FORD AND OHIO STATE FORM QUALITY PARTNERSHIP
COLUMBUS, Ohio -- Building on a long history of cooperation,
Ford Motor Company and The Ohio State University have formed a
Continuous Quality Improvement Partnership to encourage the
development and communication of knowledge that will accelerate
the practice of Total Quality Management.
The announcement was made here Tuesday (7/12) by John T.
Eby, executive director of Ford's Corporate Strategy Office --
and an Ohio State alumnus -- and E. Gordon Gee, president of the
Ford's Continuous Quality Improvement Partnership with Ohio
State is one of 36 such linkups across America, pairing business
leaders in quality with universities and colleges.
Under the cooperative agreement, Ford will assist Ohio State
in implementing a Total Quality system in the university
environment, encourage the development and inclusion of Total
Quality concepts and processes in various college curricula, and
develop a long-term relationship with the university for
continued research in the methodologies associated with Total
The concept of Total Quality partnerships was conceived in
1991 by Robert Galvin, chairman of the executive committee of
Motorola Inc., and then enthusiastically adopted by companies and
universities that are -- or desire to be -- in the vanguard of
the Total Quality effort.
Total Quality is a people-focused management system that
aims to continually heighten customer satisfaction via improved
quality, increased productivity and reduced costs. Total Quality
concepts include serving all customers -- both internal and
external -- exceptionally well, adapting to change, doing things
right the first time, continuously improving in all aspects of
the business, working together in teams, making decisions based
on facts, measuring outcomes, and managing by collaboration and
"Industry, by necessity, has led in the development of
quality principles, techniques and tools," said Eby. "To be
competitive and successful players in today's global market,
business and industry need the educational and research resources
of the American university system to improve capabilities in the
evolving areas of Total Quality and customer satisfaction.
"In addition, American universities supply the private and
public sectors with their greatest and most unique resource --
educated people. Through such programs as the Total Quality
partnerships, business and industry will be working with
universities to ensure that their graduates are ready to 'hit the
ground running' -- and that they will not only understand quality
principles and concepts, but also be able to help us, their
employers, to move forward in our delivery of quality goods and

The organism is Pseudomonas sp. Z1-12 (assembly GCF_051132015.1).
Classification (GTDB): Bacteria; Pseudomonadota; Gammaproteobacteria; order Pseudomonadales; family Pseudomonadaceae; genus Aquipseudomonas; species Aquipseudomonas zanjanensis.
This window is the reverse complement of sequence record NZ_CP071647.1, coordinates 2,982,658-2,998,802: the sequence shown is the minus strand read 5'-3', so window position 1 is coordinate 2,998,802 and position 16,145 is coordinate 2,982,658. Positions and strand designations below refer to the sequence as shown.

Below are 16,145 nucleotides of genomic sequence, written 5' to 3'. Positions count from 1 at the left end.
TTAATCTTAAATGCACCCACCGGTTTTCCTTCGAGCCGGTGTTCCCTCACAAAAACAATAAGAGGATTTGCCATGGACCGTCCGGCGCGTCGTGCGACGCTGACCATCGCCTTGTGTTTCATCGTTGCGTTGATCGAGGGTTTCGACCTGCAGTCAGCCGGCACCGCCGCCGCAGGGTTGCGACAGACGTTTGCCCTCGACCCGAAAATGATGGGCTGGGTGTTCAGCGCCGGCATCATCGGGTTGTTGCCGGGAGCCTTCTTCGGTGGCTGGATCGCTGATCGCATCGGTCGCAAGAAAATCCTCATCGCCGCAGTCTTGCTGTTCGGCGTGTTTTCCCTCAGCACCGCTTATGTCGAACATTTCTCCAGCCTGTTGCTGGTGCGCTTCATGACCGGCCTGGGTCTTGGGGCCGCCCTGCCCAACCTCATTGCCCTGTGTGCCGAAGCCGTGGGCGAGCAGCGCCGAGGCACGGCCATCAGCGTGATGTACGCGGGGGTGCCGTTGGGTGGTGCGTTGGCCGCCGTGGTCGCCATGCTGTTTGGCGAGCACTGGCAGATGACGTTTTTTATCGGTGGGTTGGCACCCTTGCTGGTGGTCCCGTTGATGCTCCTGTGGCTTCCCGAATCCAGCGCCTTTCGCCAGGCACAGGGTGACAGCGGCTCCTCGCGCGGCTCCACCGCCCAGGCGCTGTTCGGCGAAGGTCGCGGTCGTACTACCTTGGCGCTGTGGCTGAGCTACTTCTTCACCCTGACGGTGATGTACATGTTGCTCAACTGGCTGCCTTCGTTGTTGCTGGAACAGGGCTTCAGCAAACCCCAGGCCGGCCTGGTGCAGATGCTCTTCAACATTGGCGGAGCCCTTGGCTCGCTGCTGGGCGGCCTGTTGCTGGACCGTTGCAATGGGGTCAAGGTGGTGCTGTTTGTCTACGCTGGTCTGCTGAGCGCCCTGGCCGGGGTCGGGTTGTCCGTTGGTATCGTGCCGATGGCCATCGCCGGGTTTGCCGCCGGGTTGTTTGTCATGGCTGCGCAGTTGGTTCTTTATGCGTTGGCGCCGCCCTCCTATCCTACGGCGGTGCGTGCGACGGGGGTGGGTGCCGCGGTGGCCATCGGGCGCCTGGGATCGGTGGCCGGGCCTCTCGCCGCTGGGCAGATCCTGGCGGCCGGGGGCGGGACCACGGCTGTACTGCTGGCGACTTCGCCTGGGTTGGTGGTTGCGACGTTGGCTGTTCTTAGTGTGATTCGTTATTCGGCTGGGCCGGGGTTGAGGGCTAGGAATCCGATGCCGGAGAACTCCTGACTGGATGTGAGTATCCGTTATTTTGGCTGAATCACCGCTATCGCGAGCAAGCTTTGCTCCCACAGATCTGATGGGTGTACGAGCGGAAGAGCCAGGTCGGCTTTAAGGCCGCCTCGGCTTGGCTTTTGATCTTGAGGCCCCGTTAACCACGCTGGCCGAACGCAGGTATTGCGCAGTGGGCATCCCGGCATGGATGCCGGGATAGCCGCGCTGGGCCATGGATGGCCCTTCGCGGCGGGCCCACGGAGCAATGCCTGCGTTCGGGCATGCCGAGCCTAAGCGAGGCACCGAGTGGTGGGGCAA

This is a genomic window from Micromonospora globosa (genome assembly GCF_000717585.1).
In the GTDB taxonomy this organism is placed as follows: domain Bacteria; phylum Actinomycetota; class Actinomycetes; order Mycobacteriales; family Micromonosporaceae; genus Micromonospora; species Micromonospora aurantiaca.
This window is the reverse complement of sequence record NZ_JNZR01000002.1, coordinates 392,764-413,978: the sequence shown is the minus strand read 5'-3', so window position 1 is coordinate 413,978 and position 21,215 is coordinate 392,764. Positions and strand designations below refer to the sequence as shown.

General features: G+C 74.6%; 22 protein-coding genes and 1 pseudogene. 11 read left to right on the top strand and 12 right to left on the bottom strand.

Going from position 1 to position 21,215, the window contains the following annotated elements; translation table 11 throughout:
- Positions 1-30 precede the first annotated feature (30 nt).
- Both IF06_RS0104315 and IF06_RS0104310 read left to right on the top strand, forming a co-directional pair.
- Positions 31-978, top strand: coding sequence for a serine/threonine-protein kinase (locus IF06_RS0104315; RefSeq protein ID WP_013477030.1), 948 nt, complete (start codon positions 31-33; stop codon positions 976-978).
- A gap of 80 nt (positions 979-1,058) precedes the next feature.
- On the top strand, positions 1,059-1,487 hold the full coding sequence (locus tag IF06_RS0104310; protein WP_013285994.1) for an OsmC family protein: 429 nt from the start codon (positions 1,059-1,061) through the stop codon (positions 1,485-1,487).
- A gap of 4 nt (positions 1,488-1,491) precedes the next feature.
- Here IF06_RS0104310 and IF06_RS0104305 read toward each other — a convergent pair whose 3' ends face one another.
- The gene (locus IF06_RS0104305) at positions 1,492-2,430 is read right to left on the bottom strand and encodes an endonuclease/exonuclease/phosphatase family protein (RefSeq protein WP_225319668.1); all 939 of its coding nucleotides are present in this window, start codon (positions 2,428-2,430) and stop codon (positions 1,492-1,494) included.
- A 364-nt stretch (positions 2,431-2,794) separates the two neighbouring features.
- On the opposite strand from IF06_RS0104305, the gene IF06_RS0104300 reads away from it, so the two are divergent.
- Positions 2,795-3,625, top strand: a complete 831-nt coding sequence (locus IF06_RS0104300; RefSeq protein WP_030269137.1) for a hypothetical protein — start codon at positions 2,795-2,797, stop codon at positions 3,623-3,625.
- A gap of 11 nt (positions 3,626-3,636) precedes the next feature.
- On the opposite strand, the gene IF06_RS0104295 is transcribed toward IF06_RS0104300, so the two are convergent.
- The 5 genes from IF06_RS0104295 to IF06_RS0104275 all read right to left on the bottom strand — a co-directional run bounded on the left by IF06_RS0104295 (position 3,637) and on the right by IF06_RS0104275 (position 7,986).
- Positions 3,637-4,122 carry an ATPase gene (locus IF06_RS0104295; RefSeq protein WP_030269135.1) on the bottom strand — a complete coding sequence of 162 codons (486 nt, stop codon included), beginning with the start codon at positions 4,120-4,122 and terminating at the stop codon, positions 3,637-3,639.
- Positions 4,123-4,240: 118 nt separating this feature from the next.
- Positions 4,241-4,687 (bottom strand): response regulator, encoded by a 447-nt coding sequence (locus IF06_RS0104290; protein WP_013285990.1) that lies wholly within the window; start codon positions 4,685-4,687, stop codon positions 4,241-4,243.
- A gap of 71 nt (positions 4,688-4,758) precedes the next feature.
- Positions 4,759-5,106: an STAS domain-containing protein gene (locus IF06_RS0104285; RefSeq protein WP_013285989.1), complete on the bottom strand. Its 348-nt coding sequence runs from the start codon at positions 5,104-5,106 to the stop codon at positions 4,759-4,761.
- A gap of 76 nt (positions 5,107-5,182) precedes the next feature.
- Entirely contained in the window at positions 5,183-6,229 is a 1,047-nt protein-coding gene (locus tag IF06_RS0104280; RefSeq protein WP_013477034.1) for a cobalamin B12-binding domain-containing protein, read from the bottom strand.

In remarks announcing the association, Gee said: "Like
Ford, Ohio State is committed to quality, and we are pleased to
join Ford in this important partnership. With advice and
experience provided by Ford, we will offer opportunities to our
students to learn the concepts of Total Quality and will apply
the concepts to the operations of the university itself.
"The four colleges represented in this partnership --
Business, Engineering, Agriculture and Medicine -- each will
bring the unique challenges of their diverse disciplines to this
dialogue on quality."
In addition to Ohio State, Ford is partnering with four
other universities in the Total Quality initiative: Michigan
State University, Wayne State University, Howard University and
the University of Texas at Austin.
Launch of the Ford partnerships will begin with a Total
Quality Symposium for Ohio State Sept. 11-14, 1994, in Dearborn,
Mich. Symposia for the other universities will be conducted
through 1995 and conclude with the University of Texas in Spring
Ford selected The Ohio State University as its first partner
because Ford has had a long and rewarding history with the
university. The company historically has recruited there,
particularly for technical and business graduates, and now boasts
nearly 500 Ohio State alumni among its ranks. A number of them
occupy senior management positions, including Edward Hagenlocker,
president, Ford Automotive Operations (FAO); Robert Rewey, group
vice president -- Marketing and Sales, FAO, and Murray
Reichenstein, vice president-controller, FAO.
Ford also recently funded a $1.25-million chair in electro-
mechanical systems for Ohio State's College of Engineering.
Ohio is known informally as Ford's "second home," with major
manufacturing and assembly facilities in Lorain, Avon Lake, Brook
Park (three), Walton Hills, Maumee, Lima, Sharonville, Batavia
and Sandusky. Ford has more than 24,000 employees in the state,
making the company one of Ohio's largest private-sector
Contact: Jerree Martin, Ford Public Affairs, (313) 322-1300 or
Steve Sterrett, Ohio State University Communications,
COLLEGE DEANS SUPPORT OHIO STATE'S
PARTNERSHIP WITH FORD MOTOR COMPANY
Four colleges are representing The Ohio State University in
a Continuous Quality Improvement Partnership with Ford Motor
Company. The partnership will encourage teaching and research in
the practice of Total Quality Management. Representing Ohio